Selling a product to a buyer in today’s market can be difficult with so many competitors offering similar solutions. The tendency is to differentiate yourself by providing detailed product messaging, but this isn’t always the case.
In the latest Takeover episode, Bernard Brower, Former VP IT North American Consumer Group, Global R&D – J&J, discusses what a buyer is really looking for and how to foster future sales.
Missing the mark with product messaging
Imagine you’re trying to sell your product to a buyer. They’ve let you know that another buyer has approached them with a similar offer. In an attempt to set yourself apart, you begin to rattle off technical product features. The buyer’s interest wanes.
”What can your product do that I can’t do now, and how does that create value for my organization?” — Bernard Brower
If you truly want to stand apart, there’s two essential qualities that your product must have: an ability to provide value and solve problems the business is trying to solve, and relevance. It no longer matters if you have a great product; if your product doesn’t solve a specific need of the business, it won’t succeed.
The product also must solve a business problem in the present. For example, in the wake of the COVID-19 pandemic, it’s more important to provide remote-work security solutions than a solution that will only benefit the business five years down the road. So, rather than spend your time explaining technical details, let the business know how your product will add value at that moment in time.
Tipping the scale with similar products
When a seller is trying to show value to a company, differentiating it from similar competitors, it can be beneficial to know what buyers are looking for on average. Bernard shares what has tipped the scale for him:
- Scalability: In the vast majority of cases, you want solutions that you can provide globally — where specialists are available to help implement everywhere.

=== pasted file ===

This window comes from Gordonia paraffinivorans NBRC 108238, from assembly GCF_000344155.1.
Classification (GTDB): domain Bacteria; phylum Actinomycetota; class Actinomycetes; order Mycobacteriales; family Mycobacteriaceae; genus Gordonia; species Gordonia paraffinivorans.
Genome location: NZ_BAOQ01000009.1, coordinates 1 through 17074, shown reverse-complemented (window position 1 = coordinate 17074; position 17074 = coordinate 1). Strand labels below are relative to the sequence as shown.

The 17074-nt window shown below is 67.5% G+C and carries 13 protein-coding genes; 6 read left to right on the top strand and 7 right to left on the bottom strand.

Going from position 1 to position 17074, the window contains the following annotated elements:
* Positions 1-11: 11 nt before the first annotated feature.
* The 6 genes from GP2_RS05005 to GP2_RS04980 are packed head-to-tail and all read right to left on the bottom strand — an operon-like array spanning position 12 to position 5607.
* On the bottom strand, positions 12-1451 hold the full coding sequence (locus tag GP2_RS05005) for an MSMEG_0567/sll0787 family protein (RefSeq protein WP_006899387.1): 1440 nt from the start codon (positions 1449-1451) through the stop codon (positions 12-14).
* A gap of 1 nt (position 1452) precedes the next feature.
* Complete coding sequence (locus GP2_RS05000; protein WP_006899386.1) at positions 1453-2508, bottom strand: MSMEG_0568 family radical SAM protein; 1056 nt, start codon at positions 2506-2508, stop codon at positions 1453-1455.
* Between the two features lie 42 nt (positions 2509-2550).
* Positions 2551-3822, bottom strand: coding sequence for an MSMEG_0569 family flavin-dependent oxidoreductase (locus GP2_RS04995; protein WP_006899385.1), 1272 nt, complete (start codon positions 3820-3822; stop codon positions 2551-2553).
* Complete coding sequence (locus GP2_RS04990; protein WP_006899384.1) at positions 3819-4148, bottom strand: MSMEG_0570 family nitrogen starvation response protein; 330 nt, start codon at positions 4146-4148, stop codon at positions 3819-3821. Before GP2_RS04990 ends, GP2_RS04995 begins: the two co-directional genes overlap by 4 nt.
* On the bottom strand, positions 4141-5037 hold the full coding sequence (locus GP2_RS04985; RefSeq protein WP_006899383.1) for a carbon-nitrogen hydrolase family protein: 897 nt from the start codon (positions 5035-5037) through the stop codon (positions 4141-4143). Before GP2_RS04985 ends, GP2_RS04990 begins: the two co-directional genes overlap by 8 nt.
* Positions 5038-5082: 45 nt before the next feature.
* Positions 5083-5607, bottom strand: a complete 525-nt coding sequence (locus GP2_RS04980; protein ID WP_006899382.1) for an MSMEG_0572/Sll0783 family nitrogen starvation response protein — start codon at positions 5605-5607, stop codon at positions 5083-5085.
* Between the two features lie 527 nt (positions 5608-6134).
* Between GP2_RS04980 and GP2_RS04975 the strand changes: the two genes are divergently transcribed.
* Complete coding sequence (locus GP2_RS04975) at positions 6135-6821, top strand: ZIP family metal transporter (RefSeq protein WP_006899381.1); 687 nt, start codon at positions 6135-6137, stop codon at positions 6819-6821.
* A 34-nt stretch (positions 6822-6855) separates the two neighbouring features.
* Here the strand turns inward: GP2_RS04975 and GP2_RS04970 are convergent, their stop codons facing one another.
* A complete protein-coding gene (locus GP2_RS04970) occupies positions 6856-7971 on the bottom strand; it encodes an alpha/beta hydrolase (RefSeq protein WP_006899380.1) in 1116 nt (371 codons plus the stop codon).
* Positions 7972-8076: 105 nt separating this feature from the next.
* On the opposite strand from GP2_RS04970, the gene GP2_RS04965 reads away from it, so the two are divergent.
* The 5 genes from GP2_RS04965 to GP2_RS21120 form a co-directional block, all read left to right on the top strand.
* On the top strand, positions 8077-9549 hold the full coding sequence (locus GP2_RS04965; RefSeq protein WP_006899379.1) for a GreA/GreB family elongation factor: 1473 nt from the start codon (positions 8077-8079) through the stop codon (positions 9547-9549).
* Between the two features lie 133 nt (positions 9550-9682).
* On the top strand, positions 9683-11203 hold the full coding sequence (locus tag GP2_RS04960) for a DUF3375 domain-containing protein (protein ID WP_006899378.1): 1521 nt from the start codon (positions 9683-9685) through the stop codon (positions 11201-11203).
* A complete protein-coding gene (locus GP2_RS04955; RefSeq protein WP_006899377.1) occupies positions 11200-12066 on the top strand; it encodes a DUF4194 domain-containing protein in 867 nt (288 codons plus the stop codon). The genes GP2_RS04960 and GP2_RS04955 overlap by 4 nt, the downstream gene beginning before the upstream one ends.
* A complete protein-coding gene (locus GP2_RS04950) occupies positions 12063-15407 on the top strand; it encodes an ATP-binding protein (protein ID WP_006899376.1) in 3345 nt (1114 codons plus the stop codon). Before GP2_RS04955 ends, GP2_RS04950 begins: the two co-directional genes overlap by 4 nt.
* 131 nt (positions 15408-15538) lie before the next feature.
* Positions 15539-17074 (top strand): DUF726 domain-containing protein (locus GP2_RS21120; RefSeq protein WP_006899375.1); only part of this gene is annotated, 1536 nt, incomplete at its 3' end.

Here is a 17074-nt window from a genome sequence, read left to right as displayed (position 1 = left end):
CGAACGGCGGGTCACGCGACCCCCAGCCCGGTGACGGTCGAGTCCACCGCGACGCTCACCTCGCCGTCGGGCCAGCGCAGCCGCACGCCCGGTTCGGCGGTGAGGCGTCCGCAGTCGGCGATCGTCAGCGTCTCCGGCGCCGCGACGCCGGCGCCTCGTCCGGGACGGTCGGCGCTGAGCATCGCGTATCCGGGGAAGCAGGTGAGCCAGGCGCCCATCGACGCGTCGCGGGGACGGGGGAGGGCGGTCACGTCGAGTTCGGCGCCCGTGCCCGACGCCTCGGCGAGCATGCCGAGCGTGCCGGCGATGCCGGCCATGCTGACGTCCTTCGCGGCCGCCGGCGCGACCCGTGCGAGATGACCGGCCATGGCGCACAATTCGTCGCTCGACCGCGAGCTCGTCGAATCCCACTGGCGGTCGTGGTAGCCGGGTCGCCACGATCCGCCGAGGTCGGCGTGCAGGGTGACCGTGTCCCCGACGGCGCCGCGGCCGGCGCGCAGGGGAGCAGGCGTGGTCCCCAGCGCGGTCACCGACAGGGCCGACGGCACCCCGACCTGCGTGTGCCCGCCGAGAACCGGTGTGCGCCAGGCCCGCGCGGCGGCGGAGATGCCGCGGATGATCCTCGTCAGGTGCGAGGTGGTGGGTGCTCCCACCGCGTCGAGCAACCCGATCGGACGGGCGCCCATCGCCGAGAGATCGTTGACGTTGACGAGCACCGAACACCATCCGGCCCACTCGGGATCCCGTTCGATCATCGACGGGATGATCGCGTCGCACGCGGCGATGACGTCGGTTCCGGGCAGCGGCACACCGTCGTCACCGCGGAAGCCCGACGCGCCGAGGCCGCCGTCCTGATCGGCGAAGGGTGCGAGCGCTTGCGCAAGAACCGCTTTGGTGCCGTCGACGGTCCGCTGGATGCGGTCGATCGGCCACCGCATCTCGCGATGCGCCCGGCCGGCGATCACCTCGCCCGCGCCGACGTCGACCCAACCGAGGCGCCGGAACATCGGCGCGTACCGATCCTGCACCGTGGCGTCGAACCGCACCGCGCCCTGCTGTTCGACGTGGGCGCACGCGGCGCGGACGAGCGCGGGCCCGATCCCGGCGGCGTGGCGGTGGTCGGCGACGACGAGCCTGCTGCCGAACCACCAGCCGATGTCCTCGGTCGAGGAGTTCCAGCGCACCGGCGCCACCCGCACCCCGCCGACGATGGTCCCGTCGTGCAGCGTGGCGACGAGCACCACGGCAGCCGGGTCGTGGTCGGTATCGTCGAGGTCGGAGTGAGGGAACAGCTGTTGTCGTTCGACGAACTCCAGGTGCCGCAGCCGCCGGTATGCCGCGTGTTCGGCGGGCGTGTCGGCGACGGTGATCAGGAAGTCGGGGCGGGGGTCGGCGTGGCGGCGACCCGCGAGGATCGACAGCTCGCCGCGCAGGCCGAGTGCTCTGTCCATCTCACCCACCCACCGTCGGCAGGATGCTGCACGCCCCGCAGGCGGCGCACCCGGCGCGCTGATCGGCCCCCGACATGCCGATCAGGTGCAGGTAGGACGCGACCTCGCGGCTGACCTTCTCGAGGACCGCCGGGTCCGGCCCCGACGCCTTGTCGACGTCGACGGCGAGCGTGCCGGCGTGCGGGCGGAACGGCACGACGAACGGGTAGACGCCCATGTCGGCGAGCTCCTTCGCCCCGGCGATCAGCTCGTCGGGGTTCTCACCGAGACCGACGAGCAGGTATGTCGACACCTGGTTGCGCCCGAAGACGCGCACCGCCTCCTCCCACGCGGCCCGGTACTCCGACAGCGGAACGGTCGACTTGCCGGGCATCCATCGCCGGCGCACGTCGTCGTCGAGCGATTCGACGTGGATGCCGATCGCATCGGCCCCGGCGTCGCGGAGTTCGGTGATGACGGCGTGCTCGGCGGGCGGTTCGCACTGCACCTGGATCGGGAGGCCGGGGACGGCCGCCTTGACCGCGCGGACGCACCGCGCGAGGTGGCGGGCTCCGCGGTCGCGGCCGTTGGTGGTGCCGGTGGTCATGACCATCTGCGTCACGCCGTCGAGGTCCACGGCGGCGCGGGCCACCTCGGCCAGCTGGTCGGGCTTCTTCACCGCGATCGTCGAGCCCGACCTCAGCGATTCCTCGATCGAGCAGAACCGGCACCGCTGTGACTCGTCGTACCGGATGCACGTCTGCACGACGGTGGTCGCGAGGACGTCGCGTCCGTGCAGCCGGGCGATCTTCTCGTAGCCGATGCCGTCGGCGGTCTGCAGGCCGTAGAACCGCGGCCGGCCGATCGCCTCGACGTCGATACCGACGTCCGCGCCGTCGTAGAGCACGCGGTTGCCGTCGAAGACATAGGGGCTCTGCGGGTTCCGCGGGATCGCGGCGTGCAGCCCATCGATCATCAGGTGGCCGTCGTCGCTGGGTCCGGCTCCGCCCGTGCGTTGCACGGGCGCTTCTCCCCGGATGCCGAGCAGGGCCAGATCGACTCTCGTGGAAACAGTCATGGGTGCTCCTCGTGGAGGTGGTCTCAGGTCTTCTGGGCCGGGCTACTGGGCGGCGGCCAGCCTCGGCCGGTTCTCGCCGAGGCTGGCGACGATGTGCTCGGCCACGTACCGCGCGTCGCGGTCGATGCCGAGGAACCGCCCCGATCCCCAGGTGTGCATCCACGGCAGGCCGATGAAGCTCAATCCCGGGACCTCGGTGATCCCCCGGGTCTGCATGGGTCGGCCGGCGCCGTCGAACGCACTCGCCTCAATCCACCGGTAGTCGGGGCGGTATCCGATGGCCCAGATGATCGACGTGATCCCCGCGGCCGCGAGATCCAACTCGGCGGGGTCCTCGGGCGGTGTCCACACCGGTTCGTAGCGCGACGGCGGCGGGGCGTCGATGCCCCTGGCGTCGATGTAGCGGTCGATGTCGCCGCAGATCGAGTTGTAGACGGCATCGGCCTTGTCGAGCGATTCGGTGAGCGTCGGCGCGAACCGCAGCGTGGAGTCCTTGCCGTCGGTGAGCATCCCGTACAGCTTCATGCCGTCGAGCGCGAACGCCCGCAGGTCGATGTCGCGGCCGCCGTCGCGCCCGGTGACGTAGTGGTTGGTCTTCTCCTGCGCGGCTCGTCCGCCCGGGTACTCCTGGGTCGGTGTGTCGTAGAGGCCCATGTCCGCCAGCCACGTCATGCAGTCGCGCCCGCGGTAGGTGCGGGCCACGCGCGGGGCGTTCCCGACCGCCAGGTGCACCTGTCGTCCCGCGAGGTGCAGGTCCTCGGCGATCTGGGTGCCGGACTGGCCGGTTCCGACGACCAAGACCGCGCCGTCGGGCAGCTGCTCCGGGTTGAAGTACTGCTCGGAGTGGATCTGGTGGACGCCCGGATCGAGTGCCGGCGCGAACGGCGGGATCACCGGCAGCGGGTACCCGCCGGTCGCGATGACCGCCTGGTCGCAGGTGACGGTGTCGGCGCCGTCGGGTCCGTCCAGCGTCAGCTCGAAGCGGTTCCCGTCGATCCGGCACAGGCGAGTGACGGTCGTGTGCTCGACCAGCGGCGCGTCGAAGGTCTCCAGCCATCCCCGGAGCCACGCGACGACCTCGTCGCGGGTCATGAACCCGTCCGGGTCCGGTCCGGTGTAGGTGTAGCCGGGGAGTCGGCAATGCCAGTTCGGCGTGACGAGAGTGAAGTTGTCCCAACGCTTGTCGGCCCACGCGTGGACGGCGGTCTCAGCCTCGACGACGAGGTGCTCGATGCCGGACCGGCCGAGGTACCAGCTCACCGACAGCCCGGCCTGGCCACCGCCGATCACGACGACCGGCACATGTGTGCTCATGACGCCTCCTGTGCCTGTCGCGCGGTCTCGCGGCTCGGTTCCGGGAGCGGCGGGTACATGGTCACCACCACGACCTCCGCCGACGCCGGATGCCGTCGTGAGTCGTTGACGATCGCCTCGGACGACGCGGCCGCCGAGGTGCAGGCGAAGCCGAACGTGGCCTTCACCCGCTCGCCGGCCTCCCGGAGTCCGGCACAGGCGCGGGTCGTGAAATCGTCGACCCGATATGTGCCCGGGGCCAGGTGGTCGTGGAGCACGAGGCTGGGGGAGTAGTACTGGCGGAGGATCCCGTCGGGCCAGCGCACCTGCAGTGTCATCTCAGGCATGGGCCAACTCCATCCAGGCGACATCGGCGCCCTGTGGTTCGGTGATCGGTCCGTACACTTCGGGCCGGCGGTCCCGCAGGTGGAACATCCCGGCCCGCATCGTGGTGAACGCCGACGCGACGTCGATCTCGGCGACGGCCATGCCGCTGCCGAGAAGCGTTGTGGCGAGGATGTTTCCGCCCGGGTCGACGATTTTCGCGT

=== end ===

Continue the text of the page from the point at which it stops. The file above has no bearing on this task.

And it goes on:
- Future development: You should be able to provide a product roadmap that shows future capabilities of the product. You never want to be a single, one-time buy.
- Financial stability: You want to provide confidence that your company will be around in 5 to 10 years so that the buyer knows that support will be available.
- Agility with product development: The turnaround time to fix gaps between what you need and what your product offers needs to be quickly addressed.
- Platform approach: Providing a platform gives the buyer a lot more freedom than a product approach.
Provider features are becoming much more important to the buyer than product features. It won’t matter if you have a great product if it doesn’t match the preferences of the business you’re selling to.
How a marketer stays top of mind
For a lot of buyers that were surveyed, 95% felt that finding sellers in the marketplace was the easiest part of the buyer’s journey. So, then, what is the process for buyers and how can a seller stay on a short list?
For Bernard, he looks at qualities such as: how they operate in the marketplace, whether they’re having any challenges, if they’re moving fast enough, and expertise in the market. Afterwards, if they’ve received a recommendation from a conference, a buyer would move forward with a conversation.
“To me, the whole thing is around industry expertise,” Bernard explains.
What to look for in a product pilot
Down the funnel, the buyer will eventually get to the product pilot. The top quality Bernard looks for? Agility. If the product does not function how it should or needs additional features, the turnaround time for the update is essential. It’s a way to show value early on and compatibility with the internal team. In the end, it all comes down to the relationship.
In today’s market, it’s not nearly as much about the product as the relationship built between buyer and seller. With tough competition, the only way to differentiate yourself is creating trust that your product is great — and that every future product will be great as well.
”I would stick with the ones we were dealing with, because you knew them, there was trust there, they knew us, you knew that you’ve been through the harder times and better times.” — Bernard Brower
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